Mara Wilson Says Being a Child Star Left Her With "Lasting Damage"
The 35-year-old retired from acting after starring in Matilda and Mrs. Doubtfire.
While the stereotypical assumption is that child stars face tragic ends, that's certainly not true of all young performers. Mara Wilson, for example, went from child actor to child actor advocate. The star of Mrs. Doubtfire, Miracle on 34th Street, and Matilda stopped acting in movies when she was 13 years old, and she has since become a writer and an outspoken critic of the way child actors are treated by the media and by the public.
While Wilson has said that she enjoyed being on sets during her career, she had harrowing experiences with other aspects of celebrity, from reporters asking her inappropriate questions to older men sending her sexualizing fan mail. In a new interview with The Guardian, Wilson said that being a child star left "lasting damage" and revealed some of problematic behavior she bore witness to when she was making movies. Read on to see what else the 35-year-old shared.
Wilson said she always felt safe on set.
In her Guardian interview, Wilson explained that it wasn't working on films that affected her negatively for years to come.
"I don't think you can be a child star without there being some kind of lasting damage," she said. "The thing that people assume is that Hollywood is inherently corrupt, and there's something about being on film sets that destroys you. For me, that was not necessarily true. I always felt safe on film sets."
She explained that "some sketchy, questionable things happened at times." Wilson said that she would overhear dirty jokes and witness others being sexually harassed. She also said that sometimes she, rather than her parents, would be asked if she could work overtime. But, Wilson clarified that she "never felt unsafe."
"I think that's because I worked with a lot of really wonderful directors, who were used to working with children," she said. Mrs. Doubtfire was directed by Chris Columbus, who also directed Adventures in Babysitting and Home Alone, while Matilda was helmed by her co-star Danny DeVito.
For her, the real damage was done after filming wrapped.
Wilson has opened up over the years about being sexualized when she was still a child, and she touched on the topic again in her most recent interview. This is the part of the child star experience that negatively impacted her the most.
"I had people sending me inappropriate letters and posting things about me online," she told The Guardian. "I made the mistake of Googling myself when I was 12 and saw things that I couldn't unsee." For example, Wilson's likeness was edited into adult entertainment websites, and grown men would contact her.
There was also the issue of having to speak to reporters. "People don't realize how much constantly talking to the press as a child weighs on you," she said, explaining that she would be asked questions like which actor she found "sexiest" or if she knew what French kissing was.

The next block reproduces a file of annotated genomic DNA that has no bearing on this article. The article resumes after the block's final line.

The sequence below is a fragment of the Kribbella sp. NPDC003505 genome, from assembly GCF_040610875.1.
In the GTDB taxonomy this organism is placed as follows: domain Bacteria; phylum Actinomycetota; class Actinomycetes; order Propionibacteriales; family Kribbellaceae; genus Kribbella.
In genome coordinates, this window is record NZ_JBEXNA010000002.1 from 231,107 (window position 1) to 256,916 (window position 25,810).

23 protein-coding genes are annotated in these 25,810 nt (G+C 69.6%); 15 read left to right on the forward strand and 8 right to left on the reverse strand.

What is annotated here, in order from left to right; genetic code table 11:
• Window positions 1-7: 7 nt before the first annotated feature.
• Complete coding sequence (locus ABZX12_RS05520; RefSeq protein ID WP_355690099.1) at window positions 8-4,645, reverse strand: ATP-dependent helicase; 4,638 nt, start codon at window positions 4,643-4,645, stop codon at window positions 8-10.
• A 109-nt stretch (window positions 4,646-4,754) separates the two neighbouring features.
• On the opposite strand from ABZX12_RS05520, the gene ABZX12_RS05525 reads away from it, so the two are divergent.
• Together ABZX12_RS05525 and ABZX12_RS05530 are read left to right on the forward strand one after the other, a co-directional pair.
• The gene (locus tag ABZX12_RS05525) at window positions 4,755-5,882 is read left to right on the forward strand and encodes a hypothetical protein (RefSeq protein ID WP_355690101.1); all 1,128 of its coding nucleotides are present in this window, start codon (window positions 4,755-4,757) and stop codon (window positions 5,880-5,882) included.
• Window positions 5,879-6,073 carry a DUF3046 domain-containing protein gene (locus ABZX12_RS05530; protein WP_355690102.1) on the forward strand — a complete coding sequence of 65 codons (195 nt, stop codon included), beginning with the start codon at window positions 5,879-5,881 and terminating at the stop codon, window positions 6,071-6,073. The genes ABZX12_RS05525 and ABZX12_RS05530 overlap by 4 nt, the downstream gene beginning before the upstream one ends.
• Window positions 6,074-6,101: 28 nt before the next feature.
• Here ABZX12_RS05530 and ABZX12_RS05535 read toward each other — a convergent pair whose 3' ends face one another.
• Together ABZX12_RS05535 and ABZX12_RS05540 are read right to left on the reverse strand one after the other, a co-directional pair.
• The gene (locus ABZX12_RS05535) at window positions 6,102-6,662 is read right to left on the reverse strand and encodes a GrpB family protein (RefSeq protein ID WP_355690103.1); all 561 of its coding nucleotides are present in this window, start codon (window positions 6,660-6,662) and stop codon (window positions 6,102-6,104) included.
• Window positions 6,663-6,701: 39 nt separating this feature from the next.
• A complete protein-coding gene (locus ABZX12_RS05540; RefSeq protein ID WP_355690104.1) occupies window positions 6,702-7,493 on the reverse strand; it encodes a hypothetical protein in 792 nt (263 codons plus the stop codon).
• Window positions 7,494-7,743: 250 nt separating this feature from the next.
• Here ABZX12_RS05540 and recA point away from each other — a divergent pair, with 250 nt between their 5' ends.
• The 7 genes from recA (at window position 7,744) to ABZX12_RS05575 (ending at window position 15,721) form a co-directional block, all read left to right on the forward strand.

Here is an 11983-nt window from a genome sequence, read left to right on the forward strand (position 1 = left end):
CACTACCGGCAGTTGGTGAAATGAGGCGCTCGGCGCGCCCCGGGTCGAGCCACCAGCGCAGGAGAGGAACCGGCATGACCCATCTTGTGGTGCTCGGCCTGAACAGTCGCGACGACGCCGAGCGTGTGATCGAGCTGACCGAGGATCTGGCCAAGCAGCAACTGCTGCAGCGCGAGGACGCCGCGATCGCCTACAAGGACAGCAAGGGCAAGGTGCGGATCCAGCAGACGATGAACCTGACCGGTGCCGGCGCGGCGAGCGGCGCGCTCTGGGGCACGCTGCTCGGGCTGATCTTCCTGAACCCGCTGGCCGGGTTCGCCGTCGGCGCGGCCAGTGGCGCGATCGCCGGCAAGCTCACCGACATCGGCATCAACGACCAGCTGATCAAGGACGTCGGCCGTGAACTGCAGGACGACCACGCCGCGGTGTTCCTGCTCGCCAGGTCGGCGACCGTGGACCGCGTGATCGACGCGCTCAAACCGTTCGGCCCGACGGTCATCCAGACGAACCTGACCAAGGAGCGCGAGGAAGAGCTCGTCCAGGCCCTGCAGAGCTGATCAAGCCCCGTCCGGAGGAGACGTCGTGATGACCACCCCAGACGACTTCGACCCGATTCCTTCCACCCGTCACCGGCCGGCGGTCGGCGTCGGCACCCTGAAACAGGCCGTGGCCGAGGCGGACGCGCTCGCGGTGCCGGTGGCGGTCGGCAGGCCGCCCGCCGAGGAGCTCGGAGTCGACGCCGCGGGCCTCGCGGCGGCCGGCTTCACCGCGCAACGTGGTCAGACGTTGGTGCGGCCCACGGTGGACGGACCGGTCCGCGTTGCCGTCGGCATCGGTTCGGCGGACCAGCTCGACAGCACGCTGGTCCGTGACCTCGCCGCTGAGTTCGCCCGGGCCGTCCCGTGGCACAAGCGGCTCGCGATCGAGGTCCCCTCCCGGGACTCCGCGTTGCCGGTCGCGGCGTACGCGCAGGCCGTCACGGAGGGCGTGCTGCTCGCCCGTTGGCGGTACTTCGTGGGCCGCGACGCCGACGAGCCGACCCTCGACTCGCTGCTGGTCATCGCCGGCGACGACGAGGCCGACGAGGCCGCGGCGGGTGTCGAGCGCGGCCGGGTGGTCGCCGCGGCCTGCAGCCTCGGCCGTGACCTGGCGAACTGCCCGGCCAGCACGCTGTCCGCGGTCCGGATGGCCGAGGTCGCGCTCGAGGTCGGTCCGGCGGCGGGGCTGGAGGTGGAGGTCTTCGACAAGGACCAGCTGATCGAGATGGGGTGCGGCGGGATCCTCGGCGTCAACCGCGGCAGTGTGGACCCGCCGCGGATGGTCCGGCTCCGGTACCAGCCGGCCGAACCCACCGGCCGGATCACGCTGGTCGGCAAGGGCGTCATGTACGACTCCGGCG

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One doctor thought she might have PTSD.
The Guardian article notes that Wilson was later diagnosed with obsessive compulsive disorder (OCD), and that a psychiatrist though she might also have post-traumatic stress disorder (PTSD). "I had obsessions and compulsions that were driving me crazy," she told The Guardian. "I worried all the time about God and religion, and the world. I was angry and stressed out, and my dad said, 'You can always take time off acting.' So I did."
Wilson previously opened up about OCD and anxiety on the podcast Mayim Bialik's Breakdown in 2022 (via BuzzFeed). She said that her condition worsened when she was filming Matilda. It was around this time that her mother, Suzie Wilson, died of breast cancer.
She said that she had always "worried" a lot about big topics, including death and sickness and realized other kids weren't like this. "My mother was sick, I had just finished filming Matilda," she said. "I started having panic attacks about things like my pet hamster escaping."
She ended up taking medication to help with her symptoms after doctors determined she had severe OCD. "I'm on Lexapro now and it helps because I could not function without it," Wilson said.
She's spoken up in support of other child stars.
Wilson has written a great deal about her experience as a child star, including in the memoirs Where Am I Now? True Stories of Girlhood and Accidental Fame (2016) and Good Girls Don't (2023). In a 2017 Elle magazine article, she defended then-13-year-old Stranger Things actor Millie Bobby Brown against the way people were talking about her appearance.
In 2021, Wilson wrote an op-ed for The New York Times titled "The Lies Hollywood Tells About Little Girls," in which she detailed her own experience as a child performer. In the piece, she opened up about journalists crossing the line and being sent scary fan mail. "It was cute when 10-year-olds sent me letters saying they were in love with me. It was not when 50-year-old men did," she wrote. She said that experiences like this made her feel "ashamed," even though she'd done nothing to warrant them.
Wilson continued, "Hollywood has resolved to tackle harassment in the industry, but I was never sexually harassed on a film set. My sexual harassment always came at the hands of the media and the public."